Another social thing I’ve been trying to figure out lately is that many people think of me as being intimidating. I think the first time someone brought this to my attention was a wonderfully powerful and bodily petite Priestess. We had been to a lot of the same events and such, and when necessary we’ve have fun and interesting but politely distant social contact. I couldn’t really tell if she liked me as a person, or if she was being respectful of my experience while secretly disagreeing with any one of my many unusual beliefs or practices, or if she just thought I smelled funny.

Anyway, said Priestess comes striding into my cabin during a camping event, and sits on the edge of my bed. “Del,” I paraphrased, “I am done being intimidated by you.

This is the sort of thing I hear a lot. People saying that they read something I wrote or went to one of my classes or saw me at a party but couldn’t approach because I am intimidating. It baffles me, as I try to be open and warm and friendly, even though I am introverted down to the remnants of my toenails. But it’s a perception, and all I can do to change perception to be reliably un-intimidating (whatever that looks like).

I mean, it’s nothing like what you’re going through…

People are sometimes afraid to talk to me, especially about wellness-related issues, because they’re afraid that being worried/upset/tired/challenged with their health situation when compared to whatever they perceive I’m going through.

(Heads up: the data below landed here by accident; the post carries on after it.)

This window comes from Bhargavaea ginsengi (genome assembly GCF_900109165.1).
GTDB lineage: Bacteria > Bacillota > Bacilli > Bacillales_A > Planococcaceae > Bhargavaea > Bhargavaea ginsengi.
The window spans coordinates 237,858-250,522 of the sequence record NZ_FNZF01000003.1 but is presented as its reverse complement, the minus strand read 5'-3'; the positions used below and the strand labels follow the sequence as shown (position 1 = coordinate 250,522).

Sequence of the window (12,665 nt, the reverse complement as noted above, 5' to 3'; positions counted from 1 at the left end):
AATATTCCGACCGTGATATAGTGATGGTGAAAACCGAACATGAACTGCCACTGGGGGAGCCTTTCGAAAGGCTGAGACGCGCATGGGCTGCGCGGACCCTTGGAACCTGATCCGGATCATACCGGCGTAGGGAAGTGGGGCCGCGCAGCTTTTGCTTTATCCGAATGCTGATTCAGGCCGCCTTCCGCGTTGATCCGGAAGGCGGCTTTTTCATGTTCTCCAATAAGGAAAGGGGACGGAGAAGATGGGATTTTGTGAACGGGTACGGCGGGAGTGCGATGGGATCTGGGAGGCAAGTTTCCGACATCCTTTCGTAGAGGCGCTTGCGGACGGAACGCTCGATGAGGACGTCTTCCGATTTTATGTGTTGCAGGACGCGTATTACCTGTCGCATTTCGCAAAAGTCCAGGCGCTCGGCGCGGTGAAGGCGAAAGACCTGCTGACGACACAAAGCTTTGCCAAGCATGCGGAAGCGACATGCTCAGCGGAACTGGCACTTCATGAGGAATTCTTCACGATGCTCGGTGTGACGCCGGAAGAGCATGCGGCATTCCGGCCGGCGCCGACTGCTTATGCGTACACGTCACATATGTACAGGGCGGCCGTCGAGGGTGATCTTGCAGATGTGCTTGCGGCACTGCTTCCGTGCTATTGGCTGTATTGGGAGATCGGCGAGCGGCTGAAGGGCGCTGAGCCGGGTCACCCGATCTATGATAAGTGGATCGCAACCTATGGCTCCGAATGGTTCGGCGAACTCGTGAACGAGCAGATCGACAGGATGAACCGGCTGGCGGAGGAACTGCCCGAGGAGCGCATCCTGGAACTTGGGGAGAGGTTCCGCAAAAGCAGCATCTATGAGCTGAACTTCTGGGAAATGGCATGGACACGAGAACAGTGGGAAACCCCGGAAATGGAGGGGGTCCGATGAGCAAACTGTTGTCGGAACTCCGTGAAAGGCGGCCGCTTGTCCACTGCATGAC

What you don’t see is how that reflects on me. Here are some of the things I hear between the lines when people say things like this:

  • You’re so much sicker/weaker/poorer off than I, so much so it’s only okay to talk about your struggles all the time.
  • You’re never going to take my struggles seriously because yours are so much bigger and more threatening than mine,
  • You are so, so ill that even a simple conversation causes you pain, so instead I will only engage in flighty small talk with you.

I’m sure you get my drift.

Now, this is not an invitation to grill me further the next time I tell you I’m “hanging in there”. Sometimes I really do need a little pushing to open up about things, partially because I find myself telling the same stories over and over again (Baphomet sorta promised me this blog would stop that from happening), and partially because I don’t want to waste the 20 minutes of face time I’m going to get with you at the party/gathering/concert/event to be all about my blood sugar numbers and my O2 sats.
I also have a hard time telling who really wants to hear every single detail about what tests I’ve had and what they’ve shown and who all the “charming players” there are (I not-so-secretly nickname most of my doctors and nurses, especially if there are ones that stand out screaming for one. This trip to JH has given us several – Nurses Anxious, Snake, and Afro; Doctors Bopper, Blondie, and Randomly In Charge; even techs like Pocket Fairy and New Best Friend. In fact, I’ve been asked to come up with a new cast of characters and why they got the nicknames they did, so I’m going to end this post a little prematurely so I can take a break and then tackle that. The next post will also likely have much bigger updates as to what’s going on and why I’m not discharged yet…